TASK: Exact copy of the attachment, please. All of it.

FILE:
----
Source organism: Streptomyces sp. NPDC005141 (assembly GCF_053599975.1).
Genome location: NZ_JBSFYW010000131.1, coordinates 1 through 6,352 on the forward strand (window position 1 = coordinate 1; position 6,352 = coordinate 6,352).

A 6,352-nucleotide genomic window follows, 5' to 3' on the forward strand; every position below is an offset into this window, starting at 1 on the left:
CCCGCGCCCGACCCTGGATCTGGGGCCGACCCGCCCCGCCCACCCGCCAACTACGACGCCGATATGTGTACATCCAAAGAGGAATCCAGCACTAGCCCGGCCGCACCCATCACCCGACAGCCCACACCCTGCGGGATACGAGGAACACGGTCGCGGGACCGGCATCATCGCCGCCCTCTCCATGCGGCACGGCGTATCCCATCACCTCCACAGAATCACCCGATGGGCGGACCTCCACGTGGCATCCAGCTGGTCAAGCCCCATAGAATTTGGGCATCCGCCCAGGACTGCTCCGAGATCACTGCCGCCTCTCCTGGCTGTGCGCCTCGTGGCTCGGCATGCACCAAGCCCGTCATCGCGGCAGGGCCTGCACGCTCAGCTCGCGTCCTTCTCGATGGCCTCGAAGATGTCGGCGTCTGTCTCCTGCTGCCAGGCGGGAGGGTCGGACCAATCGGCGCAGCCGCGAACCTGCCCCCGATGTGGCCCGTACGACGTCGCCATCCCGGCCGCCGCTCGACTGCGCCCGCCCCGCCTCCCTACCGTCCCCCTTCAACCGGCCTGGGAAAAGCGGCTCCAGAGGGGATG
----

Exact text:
Source organism: Streptomyces sp. NPDC005141 (assembly GCF_053599975.1).
Genome location: NZ_JBSFYW010000131.1, coordinates 1 through 6,352 on the forward strand (window position 1 = coordinate 1; position 6,352 = coordinate 6,352).

A 6,352-nucleotide genomic window follows, 5' to 3' on the forward strand; every position below is an offset into this window, starting at 1 on the left:
CCCGCGCCCGACCCTGGATCTGGGGCCGACCCGCCCCGCCCACCCGCCAACTACGACGCCGATATGTGTACATCCAAAGAGGAATCCAGCACTAGCCCGGCCGCACCCATCACCCGACAGCCCACACCCTGCGGGATACGAGGAACACGGTCGCGGGACCGGCATCATCGCCGCCCTCTCCATGCGGCACGGCGTATCCCATCACCTCCACAGAATCACCCGATGGGCGGACCTCCACGTGGCATCCAGCTGGTCAAGCCCCATAGAATTTGGGCATCCGCCCAGGACTGCTCCGAGATCACTGCCGCCTCTCCTGGCTGTGCGCCTCGTGGCTCGGCATGCACCAAGCCCGTCATCGCGGCAGGGCCTGCACGCTCAGCTCGCGTCCTTCTCGATGGCCTCGAAGATGTCGGCGTCTGTCTCCTGCTGCCAGGCGGGAGGGTCGGACCAATCGGCGCAGCCGCGAACCTGCCCCCGATGTGGCCCGTACGACGTCGCCATCCCGGCCGCCGCTCGACTGCGCCCGCCCCGCCTCCCTACCGTCCCCCTTCAACCGGCCTGGGAAAAGCGGCTCCAGAGGGGATG